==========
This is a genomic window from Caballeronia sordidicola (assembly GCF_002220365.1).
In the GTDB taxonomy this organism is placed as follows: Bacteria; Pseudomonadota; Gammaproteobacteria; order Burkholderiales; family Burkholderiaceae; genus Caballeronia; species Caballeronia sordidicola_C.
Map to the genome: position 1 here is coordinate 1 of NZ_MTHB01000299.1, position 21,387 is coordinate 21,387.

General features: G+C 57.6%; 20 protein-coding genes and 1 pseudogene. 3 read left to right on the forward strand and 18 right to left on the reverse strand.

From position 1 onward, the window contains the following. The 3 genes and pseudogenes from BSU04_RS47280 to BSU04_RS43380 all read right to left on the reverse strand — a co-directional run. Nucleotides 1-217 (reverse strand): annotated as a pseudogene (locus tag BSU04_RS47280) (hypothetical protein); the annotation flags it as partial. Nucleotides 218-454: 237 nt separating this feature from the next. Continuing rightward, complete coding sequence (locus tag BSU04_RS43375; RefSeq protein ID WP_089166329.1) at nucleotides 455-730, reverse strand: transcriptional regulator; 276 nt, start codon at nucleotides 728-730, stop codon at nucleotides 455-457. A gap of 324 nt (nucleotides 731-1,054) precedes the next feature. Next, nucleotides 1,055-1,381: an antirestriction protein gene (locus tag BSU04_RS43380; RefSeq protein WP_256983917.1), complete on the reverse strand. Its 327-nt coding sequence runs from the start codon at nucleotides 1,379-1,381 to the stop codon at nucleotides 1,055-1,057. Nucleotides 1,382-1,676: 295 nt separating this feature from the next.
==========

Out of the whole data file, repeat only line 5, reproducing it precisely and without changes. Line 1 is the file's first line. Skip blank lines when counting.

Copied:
From position 1 onward, the window contains the following. The 3 genes and pseudogenes from BSU04_RS47280 to BSU04_RS43380 all read right to left on the reverse strand — a co-directional run. Nucleotides 1-217 (reverse strand): annotated as a pseudogene (locus tag BSU04_RS47280) (hypothetical protein); the annotation flags it as partial. Nucleotides 218-454: 237 nt separating this feature from the next. Continuing rightward, complete coding sequence (locus tag BSU04_RS43375; RefSeq protein ID WP_089166329.1) at nucleotides 455-730, reverse strand: transcriptional regulator; 276 nt, start codon at nucleotides 728-730, stop codon at nucleotides 455-457. A gap of 324 nt (nucleotides 731-1,054) precedes the next feature. Next, nucleotides 1,055-1,381: an antirestriction protein gene (locus tag BSU04_RS43380; RefSeq protein WP_256983917.1), complete on the reverse strand. Its 327-nt coding sequence runs from the start codon at nucleotides 1,379-1,381 to the stop codon at nucleotides 1,055-1,057. Nucleotides 1,382-1,676: 295 nt separating this feature from the next.